A leafy front entrance beckons visitors into this spacious Karachi home. And then the elegant wooden gate opens to reveal unexpected treasures. Bold, dramatic artworks dominate every living space and the art is, in fact, the defining feature of this residence. The home owner, who is an avid art collector, has built up a large and eclectic collection over the last ten years.
The journey began when she took inspiration from her older sister and brother-in-law, who live in Malaysia and are prominent art collectors there. The couple have, in fact, collaborated on a coffee table book on Malaysian art.
Impressed and moved by the art they had amassed, this collector started buying Malaysian art at first. But after a while , she was advised to start focusing on Pakistani art.
On entering the outside patio, one is welcomed by a magnificent yet whimsical Buraq titled ‘Ride’ by Hamra Abbas. The Buraq is an iconic image in our folklore and mythology and the artist exhibited these in a set of three in bright colours. Interestingly, the artist has substituted her own face for that of the Buraq in this work. This coupled with the choice of material, colours and the fact that it is depicted as a rocking horse, a child’s toy, is significant. The artist dislocates objects from their familiar contexts and adds new and often multiple meanings to them.
The bat installation hanging in the patio is also one of the collector’s favourites. By artist Seema Nusrat, it is at the same time playful yet sombre. Made of metal, the bats reflect cityscapes and the darkness of the urban experience.
Stepping into the foyer feels like being transported into an art gallery. The space is dominated by another dramatic piece by Hamra, a giant baby grappling with a serpent. Titled ‘It’s a Boy’, the figure is a throwback to the baby depicted on the bottle of the ubiquitous Woodward’s Gripe Water. “The sculpture was originally placed to one side of the room and I had the usual console table, lamp, flowers etc in the foyer,” says the collector. “Then I said to myself ‘Forget this!’. And I moved out everything else, brought the baby to the centre of the foyer and let all the art dominate the space.”
The soldier standing in the foyer is by Adeela Sulaiman. Titlled ‘I am the Guardian of His Words’, it seems to be standing guard over the home and its treasures.
A large black cube and another cube separating into rainbow colours is another striking work by Hamra Abbas. Titled ‘Kaaba as a Misprint’, the form references the Khana Kaba as well as the splitting of the four colours which go into the printing of black.
Another magnificent canvas occupying an entire wall is by Malaysian artist Hamir Soib whose hallmark is works on a grand scale. “In fact, this painting would be a medium-sized work for him. There is so much going on in the painting. The longer you look at it you will keep noticing details; images and references emerge from its depths.”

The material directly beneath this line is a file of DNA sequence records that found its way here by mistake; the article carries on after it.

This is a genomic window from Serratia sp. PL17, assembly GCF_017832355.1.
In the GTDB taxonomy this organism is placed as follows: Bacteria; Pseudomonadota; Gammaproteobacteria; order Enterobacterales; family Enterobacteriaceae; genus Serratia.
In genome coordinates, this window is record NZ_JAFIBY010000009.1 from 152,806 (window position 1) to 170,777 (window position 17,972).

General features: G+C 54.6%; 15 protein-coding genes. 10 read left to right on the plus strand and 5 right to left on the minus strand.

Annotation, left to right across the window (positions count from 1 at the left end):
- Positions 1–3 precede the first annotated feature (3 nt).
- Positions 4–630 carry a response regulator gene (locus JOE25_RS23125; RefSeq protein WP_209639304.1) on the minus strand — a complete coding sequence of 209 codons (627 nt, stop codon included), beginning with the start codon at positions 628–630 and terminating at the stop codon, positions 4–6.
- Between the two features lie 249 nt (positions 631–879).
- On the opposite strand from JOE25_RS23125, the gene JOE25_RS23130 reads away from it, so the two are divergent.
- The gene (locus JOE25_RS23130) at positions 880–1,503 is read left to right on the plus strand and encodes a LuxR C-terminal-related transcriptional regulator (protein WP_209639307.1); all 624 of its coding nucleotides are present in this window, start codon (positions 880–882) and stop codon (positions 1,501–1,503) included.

Another sculpture by Seema Nusrat, tiled ‘Brave New Worlds’ can be seen peeping in though a window pane. It has been artfully placed amidst foliage which is the perfect backdrop for the organic feel of this work.
The window pane also reflects a colourful wheel displayed inside. This is Hamra’s work titled ‘Every Colour is a Shade of Black”. The irridescent wheel is reflected in the window panes and other glass surfaces in the room to almost kaleidoscopic effect.
Moving further, some striking figurative works halt visitors’ in their steps. Titled, A Casual State of Being in a Soul Hunting Haven’ these works are by the renowned Anwar Saeed. His work offers a discourse on masculinity and identity in Pakistan. The conflicts are both internal as well as external and the paintings depict this debate through the representation of the figures.
More abstract and expressionist work adorns the living room walls. Most of the larger works are by Malaysian artists and among the collector’s early purchases.
Stepping into a side verandah area, a massive ear jumps out. This piece by Amir Habib is titled ‘Selective Listening’ and is a clever social comment on the level of detachment and lack of connection that plagues a generation today.
A striking yellow and black work is another of Seema Nusrat’s creations tiled ‘Future Scapes.’ It is another representation of the cityscape and urban fields of experience.
More paintings and sculptures line every inch of walled space in the stairwell and the upstairs landing. Orange plexiglass spades hang playfully above artfully executed abstracts. The spades are by talented emerging artist Suleman Faisal from his show titled ‘Orange Sisyphus’.
The walls of the dining room come alive with more Malaysian art. Most are by prominent artists and showcase a variety of techniques including skillful prints on aluminium and collage-like canvases.
A ceramic horse on wheels by Malaysian artist Umibaizurah Mahir sits below the wall art. The work is part of her Secret Toys series in which the childish appeal of the toys draws the observer into a multi-layered subtext of socio-economic commentary.
The collector is passionate about every single piece of art in the home. It is a deeply personal collection curated to satiate the senses of the owner. For visitors then, it is a wonderfully immersive and fantastical journey into the collector’s playroom.
Photos by Naeema Kapadia